Obama in Cairo: Triumph or surrender?

Did President Obama succeed in changing the dynamic between the U.S. and the Muslim world with his address in Cairo?

It was the most anticipated speech of Barack Obama’s presidency thus far, said the Pittsburgh Post-Gazette in an editorial, and it was nothing less than “a masterpiece.” Before an electrified audience of thousands of Muslims in Cairo, and millions watching on TV throughout the region, Obama last week called for a “new beginning” in America’s relations with the Muslim world—and may actually have brought one about. With the “skill and sensitivity” we’ve come to expect, Obama directly addressed the “spiky issues” in U.S.-Muslim relations, from Israel to women’s rights to nuclear weapons. But he did so, said Eugene Robinson in The Washington Post, in a “tone of respect” that previous presidents have never managed, noting that he was descended from “generations of Muslims” on his Kenyan father’s side, quoting knowledgeably from “the holy Koran,” and even saluting the crowd with the traditional “Assalaamu alaikum.” He was met with repeated applause, and a final standing ovation, with one man jumping up to shout, “I love you!” Change will not come overnight, but “the fact that many Muslims now see a sympathetic figure in the White House creates new possibilities.”

Obama’s speech was historic, all right, said Wesley Pruden in The Washington Times, in that “no president before him has ever shamed us so.” Clearly relishing “the role of Apologizer-in-Chief,” Obama said the U.S. has been too heavy-handed in its dealings with Muslim nations, never used the word “terrorism” or referred to the horrific human-rights violations in Egypt and other Islamic countries, and vastly exaggerated the number of Muslims in the U.S. as 7 million. (The Pew research group says it’s 1.8 million.) And then came the main course—sticking it to Israel, said Anne Bayefsky in National Review Online. The plight of the Palestinians, said Obama, is “intolerable.” He said the U.S. “does not accept the legitimacy of continued Israeli settlements,” and falsely claimed that “the aspiration for a Jewish homeland is rooted in a tragic history that cannot be denied”—thus affirming the regionally popular idea that Israel was a misguided gift to “transplanted, alien Jews” to compensate them for the Holocaust, rather than the ancient homeland of the Jewish people. This treacherous speech “was nothing short of an earthquake—a distortion of history, and an insult to the Jewish people.”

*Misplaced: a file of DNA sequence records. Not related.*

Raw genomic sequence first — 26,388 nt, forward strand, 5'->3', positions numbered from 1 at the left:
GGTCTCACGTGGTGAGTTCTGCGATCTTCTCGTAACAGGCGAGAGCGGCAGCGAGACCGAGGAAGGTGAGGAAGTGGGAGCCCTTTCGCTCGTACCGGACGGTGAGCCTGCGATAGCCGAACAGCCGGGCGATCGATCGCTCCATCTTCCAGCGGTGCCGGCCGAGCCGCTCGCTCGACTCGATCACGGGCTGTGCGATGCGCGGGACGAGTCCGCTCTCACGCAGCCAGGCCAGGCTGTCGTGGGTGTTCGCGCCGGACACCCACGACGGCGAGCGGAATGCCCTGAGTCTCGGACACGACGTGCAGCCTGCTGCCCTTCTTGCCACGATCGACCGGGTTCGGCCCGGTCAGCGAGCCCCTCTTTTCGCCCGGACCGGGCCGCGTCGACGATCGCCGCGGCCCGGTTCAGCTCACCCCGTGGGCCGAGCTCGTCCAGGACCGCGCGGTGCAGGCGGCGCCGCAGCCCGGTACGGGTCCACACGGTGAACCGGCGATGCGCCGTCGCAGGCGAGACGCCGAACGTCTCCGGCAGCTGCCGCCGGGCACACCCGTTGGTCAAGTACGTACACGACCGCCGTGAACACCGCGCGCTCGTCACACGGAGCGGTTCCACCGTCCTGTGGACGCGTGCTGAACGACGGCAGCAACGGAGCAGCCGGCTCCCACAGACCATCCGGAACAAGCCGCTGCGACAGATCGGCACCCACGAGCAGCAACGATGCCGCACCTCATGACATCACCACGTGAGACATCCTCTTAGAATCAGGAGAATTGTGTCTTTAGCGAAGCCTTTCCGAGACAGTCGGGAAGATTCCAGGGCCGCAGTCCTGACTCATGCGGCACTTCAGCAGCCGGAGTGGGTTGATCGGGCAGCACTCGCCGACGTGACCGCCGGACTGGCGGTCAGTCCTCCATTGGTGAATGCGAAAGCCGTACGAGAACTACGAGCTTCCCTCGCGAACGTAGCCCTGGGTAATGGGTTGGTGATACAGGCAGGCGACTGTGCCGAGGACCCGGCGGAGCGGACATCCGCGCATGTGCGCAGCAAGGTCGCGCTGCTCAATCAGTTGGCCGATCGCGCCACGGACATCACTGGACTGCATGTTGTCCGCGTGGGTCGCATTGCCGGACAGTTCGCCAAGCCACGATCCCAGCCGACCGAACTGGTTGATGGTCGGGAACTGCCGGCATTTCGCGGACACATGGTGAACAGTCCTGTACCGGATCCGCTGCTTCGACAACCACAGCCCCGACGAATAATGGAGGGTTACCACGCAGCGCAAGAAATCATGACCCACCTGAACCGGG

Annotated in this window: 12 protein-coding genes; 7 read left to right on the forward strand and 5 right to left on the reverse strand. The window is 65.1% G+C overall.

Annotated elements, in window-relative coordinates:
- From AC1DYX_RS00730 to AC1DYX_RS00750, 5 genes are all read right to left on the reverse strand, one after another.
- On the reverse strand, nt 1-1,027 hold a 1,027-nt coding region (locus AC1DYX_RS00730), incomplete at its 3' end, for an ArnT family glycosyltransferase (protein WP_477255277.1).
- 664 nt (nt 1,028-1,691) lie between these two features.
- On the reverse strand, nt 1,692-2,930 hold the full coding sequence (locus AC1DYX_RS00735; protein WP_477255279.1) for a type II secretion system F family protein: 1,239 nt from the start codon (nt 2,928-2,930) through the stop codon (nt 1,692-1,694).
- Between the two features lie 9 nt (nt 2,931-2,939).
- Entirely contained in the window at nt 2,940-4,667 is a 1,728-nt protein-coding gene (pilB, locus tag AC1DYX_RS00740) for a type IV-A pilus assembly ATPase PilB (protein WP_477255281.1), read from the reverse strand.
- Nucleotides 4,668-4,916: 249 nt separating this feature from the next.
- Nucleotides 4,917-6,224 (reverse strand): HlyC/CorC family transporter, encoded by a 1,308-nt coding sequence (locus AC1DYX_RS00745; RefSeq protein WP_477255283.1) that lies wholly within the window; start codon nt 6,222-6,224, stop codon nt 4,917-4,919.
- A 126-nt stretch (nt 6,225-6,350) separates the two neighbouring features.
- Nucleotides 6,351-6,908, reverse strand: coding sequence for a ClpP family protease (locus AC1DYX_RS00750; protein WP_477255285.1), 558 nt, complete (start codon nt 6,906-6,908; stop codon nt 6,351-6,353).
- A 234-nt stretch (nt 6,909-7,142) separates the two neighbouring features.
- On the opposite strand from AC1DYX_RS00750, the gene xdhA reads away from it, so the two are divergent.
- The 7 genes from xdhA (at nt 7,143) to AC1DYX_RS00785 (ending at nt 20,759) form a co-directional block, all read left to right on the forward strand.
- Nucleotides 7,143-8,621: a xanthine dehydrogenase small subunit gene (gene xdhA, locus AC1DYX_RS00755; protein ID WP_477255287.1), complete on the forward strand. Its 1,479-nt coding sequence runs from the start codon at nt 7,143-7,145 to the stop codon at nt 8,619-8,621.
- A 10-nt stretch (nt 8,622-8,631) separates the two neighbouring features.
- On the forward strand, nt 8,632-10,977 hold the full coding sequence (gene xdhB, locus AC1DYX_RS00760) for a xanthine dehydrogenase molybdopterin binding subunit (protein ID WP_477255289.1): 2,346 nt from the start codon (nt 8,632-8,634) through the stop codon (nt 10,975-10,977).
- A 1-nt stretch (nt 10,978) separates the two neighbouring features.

Did you actually listen to the speech? said David Horowitz in Salon.com. As a conservative, I wish Obama had pandered a bit less, but he hardly betrayed Israel. In discussing the Middle East conflict, “Obama began—began—by telling the Muslim world that the bond between Israel and the United States is ‘unbreakable.’” He then went on to inform all 1.5 billion Muslims, once and for all, that the Holocaust actually happened, and that denying this historical tragedy was “ignorant and hateful”; that 9/11 was the work of al Qaida, not a Jewish-American conspiracy; and that Palestinians, unequivocally and without negotiation, “must abandon violence” if they’re to see their dreams realized. Still, Obama frittered away a big opportunity here for the sake of pleasing his audience, said Jeff Jacoby in The Boston Globe. Obama “avoided speaking frankly about the dysfunctions in contemporary Islam,” including its angry rejection of modernity and the brutal oppression of Muslim women. Instead, he retreated behind such toothless truisms as, “It is no coincidence that countries where women are well-educated are far more likely to be prosperous.”

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Self-righteous lecturing isn’t how you open a dialogue, said USA Today. No other president in U.S. history could have made this speech, and Obama’s skillful, strategic overture to the Muslim world has already changed the dynamic. In coming months, it will continue to cause much discussion in mosques and at dinner tables throughout the Middle East. It was no accident that Osama bin Laden and his Egyptian-born deputy, Ayman al-Zawahri, released speeches of their own on the very same day, warning Muslims not to be seduced by Obama’s “polished words.” Clearly, Islam’s radicals are deeply alarmed by “the appeal of the new American president.” They should be, said Thomas Friedman in The New York Times. The very existence of a warm, likable, nonwhite American president named “Hussein” already has young Muslims asking: “‘Why is this guy who looks like everyone on the street here the head of the free world and we can’t even touch freedom?’ You never know where that goes.”

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